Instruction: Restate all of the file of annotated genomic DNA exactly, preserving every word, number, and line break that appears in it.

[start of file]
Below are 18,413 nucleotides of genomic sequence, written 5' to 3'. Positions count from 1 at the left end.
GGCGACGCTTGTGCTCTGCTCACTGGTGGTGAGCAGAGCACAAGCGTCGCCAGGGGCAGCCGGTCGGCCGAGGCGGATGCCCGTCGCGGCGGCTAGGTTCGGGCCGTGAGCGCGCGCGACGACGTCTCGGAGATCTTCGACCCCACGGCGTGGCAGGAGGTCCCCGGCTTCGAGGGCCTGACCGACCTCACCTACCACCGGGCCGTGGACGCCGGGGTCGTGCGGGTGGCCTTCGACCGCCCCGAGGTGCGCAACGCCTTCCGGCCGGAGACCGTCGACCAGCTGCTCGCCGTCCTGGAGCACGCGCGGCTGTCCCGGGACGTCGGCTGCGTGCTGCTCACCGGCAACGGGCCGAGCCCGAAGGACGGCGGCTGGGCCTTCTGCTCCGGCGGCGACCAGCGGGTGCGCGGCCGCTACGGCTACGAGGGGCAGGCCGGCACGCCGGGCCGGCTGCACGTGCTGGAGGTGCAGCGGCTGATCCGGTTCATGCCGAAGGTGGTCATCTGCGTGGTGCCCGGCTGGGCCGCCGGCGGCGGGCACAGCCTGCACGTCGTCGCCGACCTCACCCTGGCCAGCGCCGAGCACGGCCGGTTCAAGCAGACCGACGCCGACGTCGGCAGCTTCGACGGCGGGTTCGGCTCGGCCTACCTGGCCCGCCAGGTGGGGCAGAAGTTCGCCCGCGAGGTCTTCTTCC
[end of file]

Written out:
Below are 18,413 nucleotides of genomic sequence, written 5' to 3'. Positions count from 1 at the left end.
GGCGACGCTTGTGCTCTGCTCACTGGTGGTGAGCAGAGCACAAGCGTCGCCAGGGGCAGCCGGTCGGCCGAGGCGGATGCCCGTCGCGGCGGCTAGGTTCGGGCCGTGAGCGCGCGCGACGACGTCTCGGAGATCTTCGACCCCACGGCGTGGCAGGAGGTCCCCGGCTTCGAGGGCCTGACCGACCTCACCTACCACCGGGCCGTGGACGCCGGGGTCGTGCGGGTGGCCTTCGACCGCCCCGAGGTGCGCAACGCCTTCCGGCCGGAGACCGTCGACCAGCTGCTCGCCGTCCTGGAGCACGCGCGGCTGTCCCGGGACGTCGGCTGCGTGCTGCTCACCGGCAACGGGCCGAGCCCGAAGGACGGCGGCTGGGCCTTCTGCTCCGGCGGCGACCAGCGGGTGCGCGGCCGCTACGGCTACGAGGGGCAGGCCGGCACGCCGGGCCGGCTGCACGTGCTGGAGGTGCAGCGGCTGATCCGGTTCATGCCGAAGGTGGTCATCTGCGTGGTGCCCGGCTGGGCCGCCGGCGGCGGGCACAGCCTGCACGTCGTCGCCGACCTCACCCTGGCCAGCGCCGAGCACGGCCGGTTCAAGCAGACCGACGCCGACGTCGGCAGCTTCGACGGCGGGTTCGGCTCGGCCTACCTGGCCCGCCAGGTGGGGCAGAAGTTCGCCCGCGAGGTCTTCTTCC